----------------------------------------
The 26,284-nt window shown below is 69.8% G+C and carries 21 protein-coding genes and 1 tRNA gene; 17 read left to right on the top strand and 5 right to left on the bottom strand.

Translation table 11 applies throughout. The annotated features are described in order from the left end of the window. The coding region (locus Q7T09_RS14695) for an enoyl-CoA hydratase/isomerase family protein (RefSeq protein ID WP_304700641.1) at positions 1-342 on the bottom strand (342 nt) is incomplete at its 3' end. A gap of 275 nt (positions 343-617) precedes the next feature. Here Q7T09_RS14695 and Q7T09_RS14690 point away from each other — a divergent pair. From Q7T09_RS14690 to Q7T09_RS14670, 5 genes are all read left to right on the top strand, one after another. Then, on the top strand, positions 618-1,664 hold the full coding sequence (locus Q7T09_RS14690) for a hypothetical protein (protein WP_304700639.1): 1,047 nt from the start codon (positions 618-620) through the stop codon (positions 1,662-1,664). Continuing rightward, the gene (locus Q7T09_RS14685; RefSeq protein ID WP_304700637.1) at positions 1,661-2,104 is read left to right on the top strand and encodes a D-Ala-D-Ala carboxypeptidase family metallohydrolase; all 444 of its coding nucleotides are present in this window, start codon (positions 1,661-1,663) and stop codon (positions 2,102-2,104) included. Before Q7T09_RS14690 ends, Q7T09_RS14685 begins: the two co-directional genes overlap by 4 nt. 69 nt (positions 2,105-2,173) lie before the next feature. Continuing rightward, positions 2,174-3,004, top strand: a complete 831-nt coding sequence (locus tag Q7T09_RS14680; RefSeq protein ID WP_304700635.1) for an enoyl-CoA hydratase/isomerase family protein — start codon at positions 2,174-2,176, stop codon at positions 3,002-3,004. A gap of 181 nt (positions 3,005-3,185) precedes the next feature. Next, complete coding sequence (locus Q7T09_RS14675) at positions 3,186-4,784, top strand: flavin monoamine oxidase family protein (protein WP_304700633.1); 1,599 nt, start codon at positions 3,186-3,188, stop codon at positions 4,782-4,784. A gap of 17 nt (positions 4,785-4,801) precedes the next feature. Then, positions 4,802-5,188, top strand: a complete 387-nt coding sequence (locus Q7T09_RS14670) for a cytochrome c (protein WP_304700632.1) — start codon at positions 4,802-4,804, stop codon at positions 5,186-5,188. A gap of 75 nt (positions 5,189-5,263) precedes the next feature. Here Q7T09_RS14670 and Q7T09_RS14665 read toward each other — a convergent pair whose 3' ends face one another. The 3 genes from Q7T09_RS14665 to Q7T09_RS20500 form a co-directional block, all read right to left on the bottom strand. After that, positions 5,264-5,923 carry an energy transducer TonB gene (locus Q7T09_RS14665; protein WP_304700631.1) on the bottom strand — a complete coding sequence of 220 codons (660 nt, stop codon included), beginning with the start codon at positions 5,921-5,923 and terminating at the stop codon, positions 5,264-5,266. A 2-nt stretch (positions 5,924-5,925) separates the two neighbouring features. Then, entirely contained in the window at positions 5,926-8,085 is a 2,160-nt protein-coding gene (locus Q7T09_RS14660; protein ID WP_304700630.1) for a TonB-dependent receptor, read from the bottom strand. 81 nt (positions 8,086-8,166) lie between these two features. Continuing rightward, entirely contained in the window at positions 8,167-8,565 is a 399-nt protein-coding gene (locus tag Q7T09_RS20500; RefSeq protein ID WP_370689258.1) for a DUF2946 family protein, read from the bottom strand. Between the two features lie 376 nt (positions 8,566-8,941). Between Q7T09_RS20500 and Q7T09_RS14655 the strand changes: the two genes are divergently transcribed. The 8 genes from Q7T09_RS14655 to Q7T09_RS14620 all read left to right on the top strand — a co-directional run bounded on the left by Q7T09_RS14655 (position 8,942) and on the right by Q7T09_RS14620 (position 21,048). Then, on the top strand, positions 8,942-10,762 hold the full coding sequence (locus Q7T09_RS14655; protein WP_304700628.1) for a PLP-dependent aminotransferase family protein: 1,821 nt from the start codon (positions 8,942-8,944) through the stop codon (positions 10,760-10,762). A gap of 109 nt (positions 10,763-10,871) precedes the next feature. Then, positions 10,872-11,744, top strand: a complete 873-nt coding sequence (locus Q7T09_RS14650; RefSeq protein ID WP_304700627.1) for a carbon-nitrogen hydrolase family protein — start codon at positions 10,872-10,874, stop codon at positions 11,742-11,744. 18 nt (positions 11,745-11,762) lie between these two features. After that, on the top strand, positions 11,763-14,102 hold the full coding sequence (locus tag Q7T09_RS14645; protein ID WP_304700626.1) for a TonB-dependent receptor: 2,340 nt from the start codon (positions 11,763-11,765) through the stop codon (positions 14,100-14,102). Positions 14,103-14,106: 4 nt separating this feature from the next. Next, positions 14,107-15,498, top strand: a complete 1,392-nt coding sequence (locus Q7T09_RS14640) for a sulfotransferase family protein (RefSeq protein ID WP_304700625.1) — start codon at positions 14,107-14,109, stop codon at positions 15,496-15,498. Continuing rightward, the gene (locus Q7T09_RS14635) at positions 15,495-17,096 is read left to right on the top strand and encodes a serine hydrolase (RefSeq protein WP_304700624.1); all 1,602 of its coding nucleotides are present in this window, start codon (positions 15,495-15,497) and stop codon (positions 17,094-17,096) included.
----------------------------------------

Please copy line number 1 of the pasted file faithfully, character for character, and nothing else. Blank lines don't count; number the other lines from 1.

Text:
The 26,284-nt window shown below is 69.8% G+C and carries 21 protein-coding genes and 1 tRNA gene; 17 read left to right on the top strand and 5 right to left on the bottom strand.